by carl wilson

In The Boneyard

The Hidden Cameras.

I knew I'd left someone off yesterday's Canuck-band list: The Hidden Cameras, of course - whose latest collaboration with Toronto Dance Theatre, In the Boneyard, premiered tonight. Last year's first TDT-HCs project, You Are the Same (which I covered in this feature) was extraordinarily successful - the HCs best-loved songs combined with beautiful-silly modern dance, in a studio space that had the dancers and band members not only mixing it up with one another but with the audience, who ended up dancing on stage with the performers by the end.

This year's edition takes place in a fancier proscenium theatre, and it features all-new songs from the Cameras' 2006 album Awoo (recorded but as yet unheard). That shift has many consequences.

This year's show is better designed, nicely lit, has a fun four-level scaffolded set that gives the cast lots of opportunities to climb all over it barefooted and strike different configurations for every song-scene, and more sensuously costumed. Everyone, dancer or Camera, looks gorgeous, together and individually. There's more of Christopher House's vivacious and loose-limbed choreography. Joel Gibb, lead Camera, plays a more central role in this production, serving as more of a master of ceremonies and focal point, and taking more performance risks. We get to hear the band's new songs, which take some interesting turns away from the HCs' familiar dirty-anthem style towards something less archetypical, more directly emotional (with those Talking Heads and Smiths influences pressing up closer to the surface). And the Cameras themselves go much further as amateur dancers - and the dancers as amateur musicians - than in the first production, which is a charming and inspiring spectacle. (The more awkward the better, I say.) At 70 minutes, it feels too short - I wanted to see the whole thing again immediately.

But "spectacle" is the most apt description of In the Boneyard. Just as the Cameras have shifted the emphasis somewhat (though certainly not entirely) away from the collective-communal experience to Joel's specific voice as a songwriter, this show is not the participatory immersive love-in that the first was. The proscenium arch is a formidable barrier, and while that fourth wall does get breached, it never truly collapses. (It might help if the forays into the crowd came sooner in the show.) The more formal space also tends to bring out a more dance-performance crowd, less of an indie-rock one, which tends to raise the audience's reticence level too. They warmed up eventually, but it took much longer. And for the Cameras fan the all-new setlist is quite a lot to swallow at once: Much of the pleasure in 2004 was to see how the songs had been reconceived as dance, but in this case you have to try to catch the gist of the songs in the process, so inevitably you miss bits of each. Which is exciting but, along with the greater audience distance, less of a cathartic joy than the first show.

That said it's still more than worth your time, and in fact I'm thinking of heading back to see it a second time on Friday or Saturday - I'm curious how it will develop over the week, and suspect there's a lot of thematic threads running through it that will reveal themselves on second viewing. (And if anyone reading also saw the show, I'm eager to hear your perspectives, in the comments or by email.) For now, night-night.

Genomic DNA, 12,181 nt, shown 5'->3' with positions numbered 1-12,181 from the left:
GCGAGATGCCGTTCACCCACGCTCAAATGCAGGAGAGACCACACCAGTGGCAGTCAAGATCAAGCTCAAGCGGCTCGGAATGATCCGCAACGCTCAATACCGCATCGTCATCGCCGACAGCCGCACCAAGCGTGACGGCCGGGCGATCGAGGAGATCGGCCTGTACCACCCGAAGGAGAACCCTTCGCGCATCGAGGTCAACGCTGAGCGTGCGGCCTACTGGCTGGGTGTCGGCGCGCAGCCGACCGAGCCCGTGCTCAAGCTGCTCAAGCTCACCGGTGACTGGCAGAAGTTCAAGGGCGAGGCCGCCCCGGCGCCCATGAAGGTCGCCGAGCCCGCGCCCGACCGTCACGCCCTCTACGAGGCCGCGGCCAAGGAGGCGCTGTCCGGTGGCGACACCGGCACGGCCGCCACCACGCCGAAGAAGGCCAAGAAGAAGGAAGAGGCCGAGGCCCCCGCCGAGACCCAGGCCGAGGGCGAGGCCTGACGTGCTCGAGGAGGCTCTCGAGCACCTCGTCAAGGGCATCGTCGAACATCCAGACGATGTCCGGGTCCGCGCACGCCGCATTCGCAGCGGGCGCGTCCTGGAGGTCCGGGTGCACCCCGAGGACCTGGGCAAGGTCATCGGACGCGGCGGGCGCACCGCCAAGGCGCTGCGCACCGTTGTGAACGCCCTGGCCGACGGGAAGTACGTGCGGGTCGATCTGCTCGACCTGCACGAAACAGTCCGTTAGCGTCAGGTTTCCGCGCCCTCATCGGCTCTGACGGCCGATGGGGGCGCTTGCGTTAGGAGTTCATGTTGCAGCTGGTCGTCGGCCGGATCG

| Posted by zoilus on Wednesday, November 23 at 12:29 AM | Linking Posts | Comments (4)



Well said. You captured many of my thoughts which I forgot in my own review. It was a challenge for the seasoned Hidden Cameras fan to a) try to actually focus on the new songs b) watch the dancers c) observe the band and d) not get up and dance ourselves. And yes, 70 minutes was definitely too short.

I also agree that the show took more of a central focus on Joel, which was an interesting touch, considering in a normal concert he doesn't really take center stage with all the business going on elsewhere. I really liked his "political idol" performance, inspiring the masses to run around and scream in hysterics but always return to him. It was very... Stalinist.

And the crowd on Wednesday seemed to be evenly mixed between the dance and music fans, but those that stayed Q&A; session afterwards were most definitely primarily dance geeks. (My favourite was some guy compared it to a Lighthouse/Royal Winnipeg Ballet fiasco from the 80's... i should really read up on that)

Posted by graig on November 25, 2005 10:31 AM



thanks frank.
true true.


Posted by suckingalemon on November 24, 2005 04:25 PM



I attended last night and had an amazing time. I didn't see last year's shows, so I don't have that frame of reference, but I thought it was truly splendid.

and aviva - I brought my camera but left it in the bag until the very end when people were standing and clapping and whatnot. Even without a flash, it definitely did not feel like the sort of environment to be snapping away. An LCD screen would have been pretty conspicuous to anyone behidn you. And anyway, you really don't want to be distracted away from the show even for a moment.

Posted by frank on November 24, 2005 11:14 AM



im hoping to attend this on friday.
your review made me a little sad that it will not be as crazy as i heard the first was, but excited at the same time.

and from what iv heard of their new album that they have been revealing bits and peices of over shows this past year, i really like it.

btw. i have to ask.
did you see anyone with cameras in there?
because mine works pretty good without flash if the lighting is well done and id love to get some of it on film, but im guessing they aint camera happy at this theater...



Posted by suckingalemon on November 23, 2005 05:36 PM




Zoilus by Carl Wilson